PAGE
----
Author(s): Yimer Ayalew Ahmed,Brajaballav Kar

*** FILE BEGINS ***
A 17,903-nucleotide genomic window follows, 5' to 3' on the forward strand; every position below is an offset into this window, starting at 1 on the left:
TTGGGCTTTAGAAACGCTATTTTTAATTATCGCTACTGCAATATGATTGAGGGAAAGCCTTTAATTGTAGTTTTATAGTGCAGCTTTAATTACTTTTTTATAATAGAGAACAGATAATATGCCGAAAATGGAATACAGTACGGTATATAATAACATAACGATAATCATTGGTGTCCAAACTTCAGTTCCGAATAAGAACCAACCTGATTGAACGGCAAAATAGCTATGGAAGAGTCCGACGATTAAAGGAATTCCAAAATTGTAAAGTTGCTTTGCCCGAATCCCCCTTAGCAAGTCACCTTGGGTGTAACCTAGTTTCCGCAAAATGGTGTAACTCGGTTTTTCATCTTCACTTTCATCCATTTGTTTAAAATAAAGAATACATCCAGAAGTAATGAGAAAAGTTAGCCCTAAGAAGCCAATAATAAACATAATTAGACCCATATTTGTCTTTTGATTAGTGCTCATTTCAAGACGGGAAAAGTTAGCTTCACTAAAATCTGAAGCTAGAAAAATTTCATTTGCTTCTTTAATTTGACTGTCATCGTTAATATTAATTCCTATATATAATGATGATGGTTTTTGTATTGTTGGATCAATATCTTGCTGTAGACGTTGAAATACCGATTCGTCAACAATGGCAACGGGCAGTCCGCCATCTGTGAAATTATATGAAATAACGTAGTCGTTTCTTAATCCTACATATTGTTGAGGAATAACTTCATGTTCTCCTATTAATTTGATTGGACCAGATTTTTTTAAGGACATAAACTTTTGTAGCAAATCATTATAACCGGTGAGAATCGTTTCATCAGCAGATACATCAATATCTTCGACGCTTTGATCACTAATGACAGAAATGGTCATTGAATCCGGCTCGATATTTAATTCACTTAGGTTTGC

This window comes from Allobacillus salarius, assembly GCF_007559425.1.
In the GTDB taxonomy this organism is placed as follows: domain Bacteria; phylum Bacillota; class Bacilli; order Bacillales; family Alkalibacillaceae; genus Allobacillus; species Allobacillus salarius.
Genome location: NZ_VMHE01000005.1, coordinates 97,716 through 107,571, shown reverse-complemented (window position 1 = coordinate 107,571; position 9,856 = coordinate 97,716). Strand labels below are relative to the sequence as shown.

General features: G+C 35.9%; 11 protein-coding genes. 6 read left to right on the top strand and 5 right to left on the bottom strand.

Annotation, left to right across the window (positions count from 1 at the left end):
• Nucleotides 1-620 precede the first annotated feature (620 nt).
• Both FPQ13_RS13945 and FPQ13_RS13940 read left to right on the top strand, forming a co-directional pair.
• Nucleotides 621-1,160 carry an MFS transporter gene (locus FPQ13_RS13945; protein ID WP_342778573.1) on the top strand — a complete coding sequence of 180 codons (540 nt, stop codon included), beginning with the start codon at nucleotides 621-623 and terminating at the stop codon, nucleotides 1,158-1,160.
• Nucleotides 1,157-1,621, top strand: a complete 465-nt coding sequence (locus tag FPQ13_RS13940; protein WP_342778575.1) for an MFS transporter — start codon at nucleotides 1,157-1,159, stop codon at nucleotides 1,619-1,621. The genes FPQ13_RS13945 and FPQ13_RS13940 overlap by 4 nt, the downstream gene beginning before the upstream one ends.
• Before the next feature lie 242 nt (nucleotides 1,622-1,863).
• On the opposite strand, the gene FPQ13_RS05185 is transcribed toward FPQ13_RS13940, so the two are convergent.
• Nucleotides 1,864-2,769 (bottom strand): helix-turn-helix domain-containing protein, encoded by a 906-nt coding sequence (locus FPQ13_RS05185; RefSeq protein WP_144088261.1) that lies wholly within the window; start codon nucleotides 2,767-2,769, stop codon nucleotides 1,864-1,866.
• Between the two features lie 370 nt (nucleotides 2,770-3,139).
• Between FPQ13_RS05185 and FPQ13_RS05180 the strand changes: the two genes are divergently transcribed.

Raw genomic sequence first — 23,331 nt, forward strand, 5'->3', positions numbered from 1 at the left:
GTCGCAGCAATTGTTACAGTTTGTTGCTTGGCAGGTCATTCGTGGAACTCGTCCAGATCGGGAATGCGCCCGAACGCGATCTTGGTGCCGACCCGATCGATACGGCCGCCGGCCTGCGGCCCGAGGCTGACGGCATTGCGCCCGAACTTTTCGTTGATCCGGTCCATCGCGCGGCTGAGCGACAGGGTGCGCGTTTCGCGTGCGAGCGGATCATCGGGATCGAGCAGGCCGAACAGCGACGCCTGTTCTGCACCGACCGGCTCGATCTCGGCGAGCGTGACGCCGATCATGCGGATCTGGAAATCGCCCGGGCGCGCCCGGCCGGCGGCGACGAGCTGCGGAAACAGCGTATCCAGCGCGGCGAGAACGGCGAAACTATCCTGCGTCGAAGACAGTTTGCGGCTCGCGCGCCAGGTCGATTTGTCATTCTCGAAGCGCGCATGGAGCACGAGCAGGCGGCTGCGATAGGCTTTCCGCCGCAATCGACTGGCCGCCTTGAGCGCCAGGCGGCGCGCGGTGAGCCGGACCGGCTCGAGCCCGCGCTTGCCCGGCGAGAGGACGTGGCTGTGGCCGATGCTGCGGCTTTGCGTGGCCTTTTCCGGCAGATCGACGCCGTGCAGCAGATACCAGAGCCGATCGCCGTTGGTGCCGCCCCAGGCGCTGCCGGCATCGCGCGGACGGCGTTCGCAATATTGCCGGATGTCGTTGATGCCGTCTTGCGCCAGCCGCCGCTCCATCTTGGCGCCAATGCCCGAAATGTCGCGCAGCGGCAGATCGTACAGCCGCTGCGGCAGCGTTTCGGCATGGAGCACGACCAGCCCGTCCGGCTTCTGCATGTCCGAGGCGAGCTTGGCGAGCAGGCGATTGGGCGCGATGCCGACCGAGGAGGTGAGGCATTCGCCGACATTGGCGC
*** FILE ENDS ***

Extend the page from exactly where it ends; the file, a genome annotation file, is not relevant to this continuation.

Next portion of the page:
The study investigates perceived differences in challenges to entrepreneurship between genders. Women entrepreneurs are fewer compared to men, indicating lack of equity in the wealth creation process. Often it is generally believed women lack entrepreneurialism and have less favorable outcome from entrepreneurship; also it is believed that women in general have lesser endowments in terms of efficacy, family, social and wealth. This article investigates these factors in the emerging economy of Ethiopia. Self-reported, validated and reliable questionnaire of Likert Scale type responses are used to collect primary data from 350 young entrepreneurs within the age group of 18 to 29 years, of which 84 are women. Contrary to the belief, the study finds that women entrepreneurs are younger compared to their men counterpart, less educated, come from a non-business family background, have less working experience compared to men before entrepreneurship, and yet, they report equal revenue, employment in their organization, and have equal access to capital. Women do not underperform significantly less compared to men. However, they report significantly higher level of challenges to develop their business contact and develop network, administrative and bureaucratic burden, and also feel that tax subsidies are discretionary, as compared to men. Policy implications are indicated.